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Life2000® Ventilation System COVID-19 Resources

Dr. Seifer COVID-19 Video


Life2000® Ventilation System Frequently Asked Questions

What are the respiratory complications related to COVID-19?

Pathology can be described as a respiratory disease that often progressed into pneumonia with bilateral ground-glass opacities. Elderly patients and those with underlying conditions like hypertension, cardiovascular disease or diabetes, are more likely to develop serious complications like pneumonia secondary to COVID-19 including septicemia due to cytokine activity and fluid build-up in the lower lobe. Hospitalized COVID-19 patients are often in need of respiratory support.1

What is the difference between aerosol and droplet transmission?

Droplets are considered particles secreted from a patient’s respiratory tract that are no smaller than 5µm in diameter and travel shorter distances (defined as ≤ 3ft) because they cannot stay suspended in air for long periods of time. However, SARS-CoV while still classified as a droplet, is estimated to travel anywhere from 6ft. to 10ft. and can be impacted by environmental factors such as velocity and mechanism by which respiratory droplets are propelled from the source, the density of respiratory secretions, environmental factors such as temperature and humidity, and the ability of the pathogen to maintain infectivity over that distanceand therefore has the potential to become an aerosol or airborne.


This presents challenges to the assignment of isolation categories because of conflicting information and uncertainty about possible routes of transmission. Although SARS-CoV is transmitted primarily by contact and/or droplet routes, airborne transmission over a limited distance (e.g., within a room), has been suggested, though not proven.3


How does non-invasive ventilation (NIV) fit into the treatment plan of those in respiratory distress secondary to COVID-19?

A report from the Imperial College of London anticipates critical care bed capacity, in an unmitigated pandemic, would be exceeded, with an eventual demand that is over 30 times greater than the maximum supply in the U.S.4

For this reason, clinicians will likely need to be especially judicious with decisions on when to initiate and wean mechanical ventilation (MV) and look to alternative modes of support, such as NIV that offer similar ventilatory capacity sufficient to meet patient need in order to protect limited resources. NIV’s apply end-expiratory positive airway pressure increasing functional residual capacity and opening collapsed alveoli, thereby improving ventilation–perfusion matching and reducing intrapulmonary shunt as well as improving lung compliance, thus reducing respiratory load.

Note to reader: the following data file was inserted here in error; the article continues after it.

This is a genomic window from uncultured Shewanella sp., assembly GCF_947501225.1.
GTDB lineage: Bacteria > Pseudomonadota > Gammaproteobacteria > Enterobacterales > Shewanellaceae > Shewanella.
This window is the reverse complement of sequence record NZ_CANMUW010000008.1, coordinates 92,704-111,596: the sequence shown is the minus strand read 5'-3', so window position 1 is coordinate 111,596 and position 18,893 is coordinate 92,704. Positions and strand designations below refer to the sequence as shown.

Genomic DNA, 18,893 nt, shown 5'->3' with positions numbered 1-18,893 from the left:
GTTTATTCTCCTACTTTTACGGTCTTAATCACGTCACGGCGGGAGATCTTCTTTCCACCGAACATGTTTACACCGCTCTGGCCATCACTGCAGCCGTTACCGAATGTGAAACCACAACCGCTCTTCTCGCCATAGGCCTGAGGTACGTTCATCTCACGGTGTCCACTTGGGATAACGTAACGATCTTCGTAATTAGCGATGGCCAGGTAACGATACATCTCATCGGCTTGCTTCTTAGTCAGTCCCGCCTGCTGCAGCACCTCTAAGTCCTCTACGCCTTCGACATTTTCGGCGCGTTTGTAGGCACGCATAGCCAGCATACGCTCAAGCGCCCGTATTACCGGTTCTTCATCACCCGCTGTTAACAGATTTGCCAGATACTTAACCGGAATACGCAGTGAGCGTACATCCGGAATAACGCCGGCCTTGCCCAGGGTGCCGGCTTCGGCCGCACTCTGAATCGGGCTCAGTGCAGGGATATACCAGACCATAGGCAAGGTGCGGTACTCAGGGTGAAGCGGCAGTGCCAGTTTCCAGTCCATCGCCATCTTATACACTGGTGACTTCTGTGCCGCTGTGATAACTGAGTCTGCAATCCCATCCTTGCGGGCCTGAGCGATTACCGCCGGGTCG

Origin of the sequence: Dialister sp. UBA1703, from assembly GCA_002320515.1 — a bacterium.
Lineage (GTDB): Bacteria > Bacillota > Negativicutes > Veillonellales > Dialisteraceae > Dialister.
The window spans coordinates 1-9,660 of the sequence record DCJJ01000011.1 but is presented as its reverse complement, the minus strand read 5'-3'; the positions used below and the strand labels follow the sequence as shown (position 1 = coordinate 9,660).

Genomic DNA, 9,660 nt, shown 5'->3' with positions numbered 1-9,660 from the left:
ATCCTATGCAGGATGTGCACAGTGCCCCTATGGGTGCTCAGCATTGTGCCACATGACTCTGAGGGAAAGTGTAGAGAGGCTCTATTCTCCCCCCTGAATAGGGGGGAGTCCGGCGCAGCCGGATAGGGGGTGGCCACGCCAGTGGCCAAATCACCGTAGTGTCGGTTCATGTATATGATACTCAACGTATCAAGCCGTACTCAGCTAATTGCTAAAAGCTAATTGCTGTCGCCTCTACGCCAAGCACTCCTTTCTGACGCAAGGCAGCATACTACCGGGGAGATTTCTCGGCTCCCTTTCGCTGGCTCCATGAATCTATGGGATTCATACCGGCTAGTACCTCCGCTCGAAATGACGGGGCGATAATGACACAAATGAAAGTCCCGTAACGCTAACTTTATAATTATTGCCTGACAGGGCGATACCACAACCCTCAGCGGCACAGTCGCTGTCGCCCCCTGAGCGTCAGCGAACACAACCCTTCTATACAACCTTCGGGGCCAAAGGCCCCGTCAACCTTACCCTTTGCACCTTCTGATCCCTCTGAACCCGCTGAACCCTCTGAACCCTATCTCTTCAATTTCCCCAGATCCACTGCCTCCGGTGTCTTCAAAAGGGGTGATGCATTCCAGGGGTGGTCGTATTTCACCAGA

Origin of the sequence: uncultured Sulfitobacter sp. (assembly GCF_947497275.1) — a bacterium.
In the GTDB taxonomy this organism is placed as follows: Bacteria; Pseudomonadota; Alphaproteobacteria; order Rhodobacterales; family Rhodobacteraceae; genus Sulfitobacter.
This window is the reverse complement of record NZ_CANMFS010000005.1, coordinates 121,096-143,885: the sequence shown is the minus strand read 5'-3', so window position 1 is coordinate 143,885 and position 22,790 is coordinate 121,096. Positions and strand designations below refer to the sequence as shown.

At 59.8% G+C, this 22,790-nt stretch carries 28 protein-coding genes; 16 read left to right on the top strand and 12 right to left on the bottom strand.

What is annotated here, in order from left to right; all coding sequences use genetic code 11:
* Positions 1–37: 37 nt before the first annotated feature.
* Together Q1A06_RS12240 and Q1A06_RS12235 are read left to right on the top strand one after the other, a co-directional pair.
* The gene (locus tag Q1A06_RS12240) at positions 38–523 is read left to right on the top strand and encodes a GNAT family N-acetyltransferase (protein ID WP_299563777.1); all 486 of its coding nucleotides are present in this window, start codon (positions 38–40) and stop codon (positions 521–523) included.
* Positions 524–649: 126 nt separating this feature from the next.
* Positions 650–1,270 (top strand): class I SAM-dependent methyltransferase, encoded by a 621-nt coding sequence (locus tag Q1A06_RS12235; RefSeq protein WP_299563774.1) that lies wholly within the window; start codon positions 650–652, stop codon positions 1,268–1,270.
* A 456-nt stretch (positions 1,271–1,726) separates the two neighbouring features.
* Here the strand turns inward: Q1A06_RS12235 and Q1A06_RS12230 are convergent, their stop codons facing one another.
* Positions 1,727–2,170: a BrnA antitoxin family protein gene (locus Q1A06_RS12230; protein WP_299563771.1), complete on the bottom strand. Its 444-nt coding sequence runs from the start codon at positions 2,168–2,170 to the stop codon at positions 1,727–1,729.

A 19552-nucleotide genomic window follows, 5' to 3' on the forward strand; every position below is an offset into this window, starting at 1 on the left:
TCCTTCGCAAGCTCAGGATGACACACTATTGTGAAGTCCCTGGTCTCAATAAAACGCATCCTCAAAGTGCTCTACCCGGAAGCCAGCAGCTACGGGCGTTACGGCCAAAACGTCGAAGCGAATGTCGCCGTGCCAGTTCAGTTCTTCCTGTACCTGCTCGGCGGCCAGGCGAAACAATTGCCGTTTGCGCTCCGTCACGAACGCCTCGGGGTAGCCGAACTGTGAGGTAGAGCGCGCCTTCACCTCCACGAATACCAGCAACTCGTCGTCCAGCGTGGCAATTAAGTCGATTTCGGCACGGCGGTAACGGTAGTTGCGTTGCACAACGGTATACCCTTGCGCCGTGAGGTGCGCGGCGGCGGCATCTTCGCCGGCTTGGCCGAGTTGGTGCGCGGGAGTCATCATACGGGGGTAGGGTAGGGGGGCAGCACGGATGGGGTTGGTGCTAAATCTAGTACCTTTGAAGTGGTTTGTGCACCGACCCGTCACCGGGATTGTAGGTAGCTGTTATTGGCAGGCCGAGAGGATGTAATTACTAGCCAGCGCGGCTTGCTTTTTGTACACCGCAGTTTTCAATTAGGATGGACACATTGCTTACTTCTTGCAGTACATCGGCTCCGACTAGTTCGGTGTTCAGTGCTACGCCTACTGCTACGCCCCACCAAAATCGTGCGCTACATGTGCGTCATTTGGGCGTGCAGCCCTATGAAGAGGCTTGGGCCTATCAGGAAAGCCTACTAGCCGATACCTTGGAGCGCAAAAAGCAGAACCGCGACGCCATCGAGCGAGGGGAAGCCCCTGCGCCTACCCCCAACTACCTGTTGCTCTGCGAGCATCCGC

What are the challenges using NIV related to aerosolization of infectious particles?

Per the U.S. National Center for Biotechnology Information (NCBI), NIV therapy performed by systems with good interface fitting do not create widespread dispersion of exhaled air, and NIV use can be considered at low risk of airborne transmission. When using NIV it is critical that care providers select an appropriately sized interface for the NIV device to decrease the risk of transmission. The Breathe Universal Circuit® Connector is an interface used with the Life2000 Ventilator that can be connected to third party masks to help meet this recommendation. Please note, if these recommendations are not followed, the risk for aerosolized particles can increase.

How is Life2000 Ventilator best used given these recommendations?

Non-invasive therapy such as the Life2000 Ventilation System can be used in non-severe forms of respiratory failure. However, if the patient’s status does not improve or worsens within a short period of time (1–2 hours) then mechanical ventilation must be preferred. Life2000 Ventilator can also be considered when weaning patients from mechanical ventilation. All appropriate isolation precautions should be taken when using any NIV therapy including the Life2000 Ventilator.

  1. Lei, J., Li, J., Li, X., & Qi, X. (2020). CT Imaging of the 2019 Novel Coronavirus (2019-nCoV) Pneumonia. Radiological Society of North America. doi:
  2. Siegel JD, Rhinehart E, Jackson M, Chiarello L, and the Healthcare Infection Control Practices Advisory Committee, 2007 Guideline for Isolation Precautions: Preventing Transmission of Infectious Agents in Healthcare Settings
  3. Ferguson, N. M. et. al. (2020). Impact of non-pharmaceutical interventions (NPIs) to reduce COVID-19 mortality and healthcare demand. Retrieved from
  4. Cascella M, Rajnik M, Cuomo A, et al. Features, Evaluation and Treatment Coronavirus (COVID-19) [Updated 2020 Mar 20]. In: StatPearls [Internet]. Treasure Island (FL): StatPearls Publishing; 2020 Jan-.  Available from:
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